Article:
(2 articles matched your search)
Ross Gore, Carlos Lemos, F. LeRon Shults and Wesley J. Wildman
Journal of Artificial Societies and Social Simulation 21 (1) 4
Abstract: We employ existing data sets and agent-based modeling to forecast changes in religiosity and existential security among a collective of individuals over time. Existential security reflects the extent of economic, socioeconomic and human development provided by society. Our model includes agents in social networks interacting with one another based on the education level of the agents, the religious practices of the agents, and each agent's existential security within their natural and social environments. The data used to inform the values and relationships among these variables is based on rigorous statistical analysis of the International Social Survey Programme Religion Module (ISSP) and the Human Development Report (HDR). We conduct an evaluation that demonstrates, for the countries and time periods studied, that our model provides a more accurate forecast of changes in existential security and religiosity than two alternative approaches. The improved accuracy is largely due to the inclusion of social networks with educational homophily which alters the way in which religiosity and existential security change in the model. These dynamics grow societies where two individuals with the same initial religious practices (or belief In God, or supernatural beliefs) evolve differently based on the educational backgrounds of the individuals with which they surround themselves. Finally, we discuss the limitations of our model and provide direction for future work.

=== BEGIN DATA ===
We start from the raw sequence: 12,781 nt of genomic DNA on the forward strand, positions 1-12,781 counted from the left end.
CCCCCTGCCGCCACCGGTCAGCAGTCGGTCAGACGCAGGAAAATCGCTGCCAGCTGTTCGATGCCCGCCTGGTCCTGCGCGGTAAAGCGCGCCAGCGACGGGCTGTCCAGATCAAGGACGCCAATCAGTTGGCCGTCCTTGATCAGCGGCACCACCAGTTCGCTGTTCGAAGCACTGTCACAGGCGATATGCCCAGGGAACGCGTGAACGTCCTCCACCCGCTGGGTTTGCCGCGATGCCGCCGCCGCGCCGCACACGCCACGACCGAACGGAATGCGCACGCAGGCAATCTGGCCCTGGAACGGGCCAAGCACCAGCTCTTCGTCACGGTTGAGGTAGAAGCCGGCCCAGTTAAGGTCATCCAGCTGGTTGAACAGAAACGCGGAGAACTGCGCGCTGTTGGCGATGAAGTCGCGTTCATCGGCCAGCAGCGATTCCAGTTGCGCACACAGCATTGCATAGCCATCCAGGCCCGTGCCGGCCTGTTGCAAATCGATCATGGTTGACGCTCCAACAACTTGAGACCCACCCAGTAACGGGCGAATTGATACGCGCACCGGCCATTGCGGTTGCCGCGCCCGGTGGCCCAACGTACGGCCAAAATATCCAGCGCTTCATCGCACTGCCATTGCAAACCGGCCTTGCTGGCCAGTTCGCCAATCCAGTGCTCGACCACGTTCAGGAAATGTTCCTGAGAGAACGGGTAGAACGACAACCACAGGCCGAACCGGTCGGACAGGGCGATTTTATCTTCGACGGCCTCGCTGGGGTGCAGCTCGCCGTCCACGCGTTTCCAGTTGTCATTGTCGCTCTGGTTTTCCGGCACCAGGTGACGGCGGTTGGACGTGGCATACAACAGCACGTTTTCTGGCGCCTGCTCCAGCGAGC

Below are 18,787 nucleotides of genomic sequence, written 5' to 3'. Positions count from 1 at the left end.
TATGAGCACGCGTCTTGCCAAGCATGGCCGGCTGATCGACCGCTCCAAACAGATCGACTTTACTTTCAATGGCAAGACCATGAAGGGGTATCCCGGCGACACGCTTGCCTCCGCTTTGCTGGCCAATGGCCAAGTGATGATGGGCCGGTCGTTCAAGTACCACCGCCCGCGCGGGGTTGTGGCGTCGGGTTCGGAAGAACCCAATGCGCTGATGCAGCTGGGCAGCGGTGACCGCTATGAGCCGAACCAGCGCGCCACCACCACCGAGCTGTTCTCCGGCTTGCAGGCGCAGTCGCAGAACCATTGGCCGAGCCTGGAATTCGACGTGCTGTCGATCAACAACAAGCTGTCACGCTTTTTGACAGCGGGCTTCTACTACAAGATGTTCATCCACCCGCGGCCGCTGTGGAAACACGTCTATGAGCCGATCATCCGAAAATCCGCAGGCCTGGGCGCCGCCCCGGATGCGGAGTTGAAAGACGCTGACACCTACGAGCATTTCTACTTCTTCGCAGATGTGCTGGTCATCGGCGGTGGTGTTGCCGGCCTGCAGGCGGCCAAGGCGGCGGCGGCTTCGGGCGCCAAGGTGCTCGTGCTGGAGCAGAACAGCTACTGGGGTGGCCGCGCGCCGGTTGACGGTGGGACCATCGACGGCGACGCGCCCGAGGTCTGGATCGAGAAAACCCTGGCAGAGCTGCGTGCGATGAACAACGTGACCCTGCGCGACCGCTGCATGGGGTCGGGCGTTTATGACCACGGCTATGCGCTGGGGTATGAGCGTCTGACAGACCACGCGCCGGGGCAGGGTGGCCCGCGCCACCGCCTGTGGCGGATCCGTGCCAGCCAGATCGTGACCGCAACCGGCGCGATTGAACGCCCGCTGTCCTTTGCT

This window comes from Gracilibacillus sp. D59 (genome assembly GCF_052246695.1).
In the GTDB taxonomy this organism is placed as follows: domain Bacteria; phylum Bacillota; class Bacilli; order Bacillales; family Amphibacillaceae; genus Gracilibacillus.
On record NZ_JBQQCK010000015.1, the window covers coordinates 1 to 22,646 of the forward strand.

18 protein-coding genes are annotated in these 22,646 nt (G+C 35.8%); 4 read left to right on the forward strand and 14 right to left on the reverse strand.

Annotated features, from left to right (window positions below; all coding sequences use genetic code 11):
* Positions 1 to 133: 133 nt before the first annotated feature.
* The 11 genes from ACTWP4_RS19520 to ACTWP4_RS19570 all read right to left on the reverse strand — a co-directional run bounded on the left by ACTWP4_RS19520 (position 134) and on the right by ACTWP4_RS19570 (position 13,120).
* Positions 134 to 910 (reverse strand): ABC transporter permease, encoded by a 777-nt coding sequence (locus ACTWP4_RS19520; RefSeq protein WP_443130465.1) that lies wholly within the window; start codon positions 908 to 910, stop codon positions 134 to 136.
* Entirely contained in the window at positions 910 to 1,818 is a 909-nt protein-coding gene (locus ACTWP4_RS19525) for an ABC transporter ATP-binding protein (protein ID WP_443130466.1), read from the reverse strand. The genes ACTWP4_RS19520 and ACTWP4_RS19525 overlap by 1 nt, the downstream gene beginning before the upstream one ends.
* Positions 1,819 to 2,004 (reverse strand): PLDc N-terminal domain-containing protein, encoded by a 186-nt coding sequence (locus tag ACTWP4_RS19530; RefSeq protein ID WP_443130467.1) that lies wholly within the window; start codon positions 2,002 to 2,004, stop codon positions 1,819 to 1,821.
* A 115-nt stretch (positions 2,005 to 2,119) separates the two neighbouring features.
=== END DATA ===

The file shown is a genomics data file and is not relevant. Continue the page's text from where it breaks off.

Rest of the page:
F. LeRon Shults, Ross Gore, Wesley J. Wildman, Christopher Lynch, Justin E. Lane and Monica Toft
Journal of Artificial Societies and Social Simulation 21 (4) 7
Abstract: We propose a generative agent-based model of the emergence and escalation of xenophobic anxiety in which individuals from two different religious groups encounter various hazards within an artificial society. The architecture of the model is informed by several empirically validated theories about the role of religion in intergroup conflict. Our results identify some of the conditions and mechanisms that engender the intensification of anxiety within and between religious groups. We define mutually escalating xenophobic anxiety as the increase of the average level of anxiety of the agents in both groups over time. Trace validation techniques show that the most common conditions under which longer periods of mutually escalating xenophobic anxiety occur are those in which the difference in the size of the groups is not too large and the agents experience social and contagion hazards at a level of intensity that meets or exceeds their thresholds for those hazards. Under these conditions agents will encounter out-group members more regularly, and perceive them as threats, generating mutually escalating xenophobic anxiety. The model’s capacity to grow the macro-level emergence of this phenomenon from micro-level agent behaviors and interactions provides the foundation for future work in this domain.